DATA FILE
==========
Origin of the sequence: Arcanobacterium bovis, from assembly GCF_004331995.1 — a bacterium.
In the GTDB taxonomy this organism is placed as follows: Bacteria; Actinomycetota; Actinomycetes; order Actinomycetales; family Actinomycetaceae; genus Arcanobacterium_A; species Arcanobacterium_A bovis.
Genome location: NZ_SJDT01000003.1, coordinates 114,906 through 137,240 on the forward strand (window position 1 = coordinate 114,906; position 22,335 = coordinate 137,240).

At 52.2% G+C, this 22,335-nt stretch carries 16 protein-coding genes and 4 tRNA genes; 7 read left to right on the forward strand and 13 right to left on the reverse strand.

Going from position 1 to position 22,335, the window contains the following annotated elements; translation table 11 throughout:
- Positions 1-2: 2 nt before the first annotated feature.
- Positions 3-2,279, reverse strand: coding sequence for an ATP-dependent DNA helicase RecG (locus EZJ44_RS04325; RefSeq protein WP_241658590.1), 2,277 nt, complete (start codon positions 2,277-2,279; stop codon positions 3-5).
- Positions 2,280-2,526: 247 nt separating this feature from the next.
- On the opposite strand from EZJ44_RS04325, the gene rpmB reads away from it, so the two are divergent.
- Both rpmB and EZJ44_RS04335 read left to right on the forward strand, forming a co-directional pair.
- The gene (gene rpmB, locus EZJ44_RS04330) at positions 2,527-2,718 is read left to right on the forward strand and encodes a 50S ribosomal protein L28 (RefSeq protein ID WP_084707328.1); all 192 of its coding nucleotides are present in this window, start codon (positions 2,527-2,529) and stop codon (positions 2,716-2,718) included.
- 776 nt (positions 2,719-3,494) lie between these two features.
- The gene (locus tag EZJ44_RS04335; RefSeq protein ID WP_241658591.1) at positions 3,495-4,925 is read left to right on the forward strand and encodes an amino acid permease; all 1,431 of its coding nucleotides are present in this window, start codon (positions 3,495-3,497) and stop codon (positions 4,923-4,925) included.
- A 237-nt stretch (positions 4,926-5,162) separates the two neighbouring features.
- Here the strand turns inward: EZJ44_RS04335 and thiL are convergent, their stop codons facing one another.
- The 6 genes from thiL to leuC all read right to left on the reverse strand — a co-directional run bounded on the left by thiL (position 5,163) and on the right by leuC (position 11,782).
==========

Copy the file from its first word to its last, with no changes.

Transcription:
Origin of the sequence: Arcanobacterium bovis, from assembly GCF_004331995.1 — a bacterium.
In the GTDB taxonomy this organism is placed as follows: Bacteria; Actinomycetota; Actinomycetes; order Actinomycetales; family Actinomycetaceae; genus Arcanobacterium_A; species Arcanobacterium_A bovis.
Genome location: NZ_SJDT01000003.1, coordinates 114,906 through 137,240 on the forward strand (window position 1 = coordinate 114,906; position 22,335 = coordinate 137,240).

At 52.2% G+C, this 22,335-nt stretch carries 16 protein-coding genes and 4 tRNA genes; 7 read left to right on the forward strand and 13 right to left on the reverse strand.

Going from position 1 to position 22,335, the window contains the following annotated elements; translation table 11 throughout:
- Positions 1-2: 2 nt before the first annotated feature.
- Positions 3-2,279, reverse strand: coding sequence for an ATP-dependent DNA helicase RecG (locus EZJ44_RS04325; RefSeq protein WP_241658590.1), 2,277 nt, complete (start codon positions 2,277-2,279; stop codon positions 3-5).
- Positions 2,280-2,526: 247 nt separating this feature from the next.
- On the opposite strand from EZJ44_RS04325, the gene rpmB reads away from it, so the two are divergent.
- Both rpmB and EZJ44_RS04335 read left to right on the forward strand, forming a co-directional pair.
- The gene (gene rpmB, locus EZJ44_RS04330) at positions 2,527-2,718 is read left to right on the forward strand and encodes a 50S ribosomal protein L28 (RefSeq protein ID WP_084707328.1); all 192 of its coding nucleotides are present in this window, start codon (positions 2,527-2,529) and stop codon (positions 2,716-2,718) included.
- 776 nt (positions 2,719-3,494) lie between these two features.
- The gene (locus tag EZJ44_RS04335; RefSeq protein ID WP_241658591.1) at positions 3,495-4,925 is read left to right on the forward strand and encodes an amino acid permease; all 1,431 of its coding nucleotides are present in this window, start codon (positions 3,495-3,497) and stop codon (positions 4,923-4,925) included.
- A 237-nt stretch (positions 4,926-5,162) separates the two neighbouring features.
- Here the strand turns inward: EZJ44_RS04335 and thiL are convergent, their stop codons facing one another.
- The 6 genes from thiL to leuC all read right to left on the reverse strand — a co-directional run bounded on the left by thiL (position 5,163) and on the right by leuC (position 11,782).